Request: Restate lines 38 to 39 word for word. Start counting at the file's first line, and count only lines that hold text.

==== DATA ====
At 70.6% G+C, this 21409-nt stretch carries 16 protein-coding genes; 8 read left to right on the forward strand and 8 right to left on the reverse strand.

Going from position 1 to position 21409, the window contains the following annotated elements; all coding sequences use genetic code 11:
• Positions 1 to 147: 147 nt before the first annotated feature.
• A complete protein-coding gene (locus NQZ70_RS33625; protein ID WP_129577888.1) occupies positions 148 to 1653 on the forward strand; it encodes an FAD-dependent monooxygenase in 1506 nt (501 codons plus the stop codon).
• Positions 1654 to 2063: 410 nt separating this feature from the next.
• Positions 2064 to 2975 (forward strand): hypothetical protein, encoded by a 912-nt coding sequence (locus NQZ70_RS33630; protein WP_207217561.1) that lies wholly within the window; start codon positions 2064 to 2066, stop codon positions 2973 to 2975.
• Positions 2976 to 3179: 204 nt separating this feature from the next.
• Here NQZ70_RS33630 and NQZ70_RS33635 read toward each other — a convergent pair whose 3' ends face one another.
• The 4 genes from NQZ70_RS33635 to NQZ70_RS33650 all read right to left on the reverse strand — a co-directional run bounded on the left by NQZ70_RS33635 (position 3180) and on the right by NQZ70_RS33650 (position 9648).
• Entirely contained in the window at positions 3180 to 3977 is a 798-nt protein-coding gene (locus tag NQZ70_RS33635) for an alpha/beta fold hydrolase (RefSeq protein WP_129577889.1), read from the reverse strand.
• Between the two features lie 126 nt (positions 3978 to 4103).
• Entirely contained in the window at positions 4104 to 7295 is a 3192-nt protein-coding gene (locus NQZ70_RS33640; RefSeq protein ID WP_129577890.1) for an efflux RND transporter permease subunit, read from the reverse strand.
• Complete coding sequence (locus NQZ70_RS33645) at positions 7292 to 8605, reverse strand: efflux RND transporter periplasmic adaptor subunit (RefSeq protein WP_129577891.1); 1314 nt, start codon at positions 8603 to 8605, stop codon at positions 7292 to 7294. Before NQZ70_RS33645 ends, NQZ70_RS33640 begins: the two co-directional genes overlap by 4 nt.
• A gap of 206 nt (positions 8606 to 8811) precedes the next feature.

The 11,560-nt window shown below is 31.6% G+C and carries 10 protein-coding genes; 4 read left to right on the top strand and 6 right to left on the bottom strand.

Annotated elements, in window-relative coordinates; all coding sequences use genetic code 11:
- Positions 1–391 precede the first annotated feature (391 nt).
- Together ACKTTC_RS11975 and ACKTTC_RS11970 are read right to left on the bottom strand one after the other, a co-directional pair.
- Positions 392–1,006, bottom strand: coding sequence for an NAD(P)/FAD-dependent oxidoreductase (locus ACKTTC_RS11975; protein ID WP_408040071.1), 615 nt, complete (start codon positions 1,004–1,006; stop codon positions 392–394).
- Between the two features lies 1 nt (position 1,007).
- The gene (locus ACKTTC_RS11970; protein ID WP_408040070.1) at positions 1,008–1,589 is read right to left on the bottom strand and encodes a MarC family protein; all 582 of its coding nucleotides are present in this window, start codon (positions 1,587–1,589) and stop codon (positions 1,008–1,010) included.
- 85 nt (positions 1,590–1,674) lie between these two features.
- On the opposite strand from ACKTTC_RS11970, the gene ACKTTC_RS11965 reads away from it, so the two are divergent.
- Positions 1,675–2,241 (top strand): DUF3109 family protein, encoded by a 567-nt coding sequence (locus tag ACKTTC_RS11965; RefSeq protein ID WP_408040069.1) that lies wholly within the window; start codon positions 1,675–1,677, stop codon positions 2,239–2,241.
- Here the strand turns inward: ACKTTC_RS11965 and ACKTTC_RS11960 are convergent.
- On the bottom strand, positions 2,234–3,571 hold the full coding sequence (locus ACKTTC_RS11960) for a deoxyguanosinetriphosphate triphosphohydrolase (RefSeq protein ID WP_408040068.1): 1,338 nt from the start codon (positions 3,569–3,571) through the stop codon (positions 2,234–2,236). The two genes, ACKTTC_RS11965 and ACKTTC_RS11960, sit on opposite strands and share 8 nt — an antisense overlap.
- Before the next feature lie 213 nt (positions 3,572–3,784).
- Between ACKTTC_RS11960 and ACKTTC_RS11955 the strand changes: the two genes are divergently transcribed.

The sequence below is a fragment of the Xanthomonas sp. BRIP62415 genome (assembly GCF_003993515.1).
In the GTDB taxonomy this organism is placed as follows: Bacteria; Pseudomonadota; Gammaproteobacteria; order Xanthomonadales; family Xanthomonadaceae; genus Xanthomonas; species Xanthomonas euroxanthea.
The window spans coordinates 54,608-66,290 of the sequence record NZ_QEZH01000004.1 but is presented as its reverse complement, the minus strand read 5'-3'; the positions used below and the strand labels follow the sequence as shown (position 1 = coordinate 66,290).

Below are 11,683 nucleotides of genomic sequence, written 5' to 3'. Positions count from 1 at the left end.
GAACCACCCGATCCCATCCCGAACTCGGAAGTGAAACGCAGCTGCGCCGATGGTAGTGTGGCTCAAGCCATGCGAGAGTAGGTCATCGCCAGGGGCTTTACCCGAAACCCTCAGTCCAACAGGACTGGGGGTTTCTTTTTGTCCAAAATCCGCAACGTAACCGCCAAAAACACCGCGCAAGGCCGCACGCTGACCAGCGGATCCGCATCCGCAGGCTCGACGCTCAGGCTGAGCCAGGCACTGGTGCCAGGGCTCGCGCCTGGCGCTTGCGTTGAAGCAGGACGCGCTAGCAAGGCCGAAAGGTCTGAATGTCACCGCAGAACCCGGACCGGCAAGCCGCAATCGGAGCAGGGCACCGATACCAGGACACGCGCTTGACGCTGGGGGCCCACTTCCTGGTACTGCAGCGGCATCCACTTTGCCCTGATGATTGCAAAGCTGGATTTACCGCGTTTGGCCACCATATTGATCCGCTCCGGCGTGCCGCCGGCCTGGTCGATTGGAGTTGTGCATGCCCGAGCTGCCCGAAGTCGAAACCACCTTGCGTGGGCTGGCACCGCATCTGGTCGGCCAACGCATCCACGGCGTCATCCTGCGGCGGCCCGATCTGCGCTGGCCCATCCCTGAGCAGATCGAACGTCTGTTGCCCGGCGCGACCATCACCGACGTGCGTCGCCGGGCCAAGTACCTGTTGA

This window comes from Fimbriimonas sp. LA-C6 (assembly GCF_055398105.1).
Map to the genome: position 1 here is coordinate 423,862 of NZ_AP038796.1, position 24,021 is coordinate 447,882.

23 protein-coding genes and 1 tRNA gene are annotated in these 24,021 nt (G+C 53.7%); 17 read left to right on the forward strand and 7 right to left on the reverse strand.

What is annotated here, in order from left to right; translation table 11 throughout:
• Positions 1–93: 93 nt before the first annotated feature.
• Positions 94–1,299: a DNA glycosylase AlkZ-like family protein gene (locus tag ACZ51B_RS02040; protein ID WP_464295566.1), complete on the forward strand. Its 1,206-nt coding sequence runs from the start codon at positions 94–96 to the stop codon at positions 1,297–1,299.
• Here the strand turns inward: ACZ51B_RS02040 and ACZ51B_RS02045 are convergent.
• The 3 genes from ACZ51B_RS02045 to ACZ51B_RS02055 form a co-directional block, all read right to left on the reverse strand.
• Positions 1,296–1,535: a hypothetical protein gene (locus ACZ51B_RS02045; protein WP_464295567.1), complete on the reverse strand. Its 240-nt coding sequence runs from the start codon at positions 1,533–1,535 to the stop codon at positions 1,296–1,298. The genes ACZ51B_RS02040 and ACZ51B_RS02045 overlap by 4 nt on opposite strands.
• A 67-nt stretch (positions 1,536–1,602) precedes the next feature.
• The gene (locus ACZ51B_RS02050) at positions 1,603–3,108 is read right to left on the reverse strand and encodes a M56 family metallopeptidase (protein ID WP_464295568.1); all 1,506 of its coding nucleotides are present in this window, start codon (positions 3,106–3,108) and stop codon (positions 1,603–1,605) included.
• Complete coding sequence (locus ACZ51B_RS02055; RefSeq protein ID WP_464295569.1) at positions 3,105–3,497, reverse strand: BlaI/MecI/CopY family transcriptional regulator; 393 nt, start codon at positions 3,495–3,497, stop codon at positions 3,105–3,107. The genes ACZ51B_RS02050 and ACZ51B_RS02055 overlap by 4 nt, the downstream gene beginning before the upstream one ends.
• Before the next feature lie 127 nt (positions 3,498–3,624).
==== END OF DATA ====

• Positions 1–93: 93 nt before the first annotated feature.
• Positions 94–1,299: a DNA glycosylase AlkZ-like family protein gene (locus tag ACZ51B_RS02040; protein ID WP_464295566.1), complete on the forward strand. Its 1,206-nt coding sequence runs from the start codon at positions 94–96 to the stop codon at positions 1,297–1,299.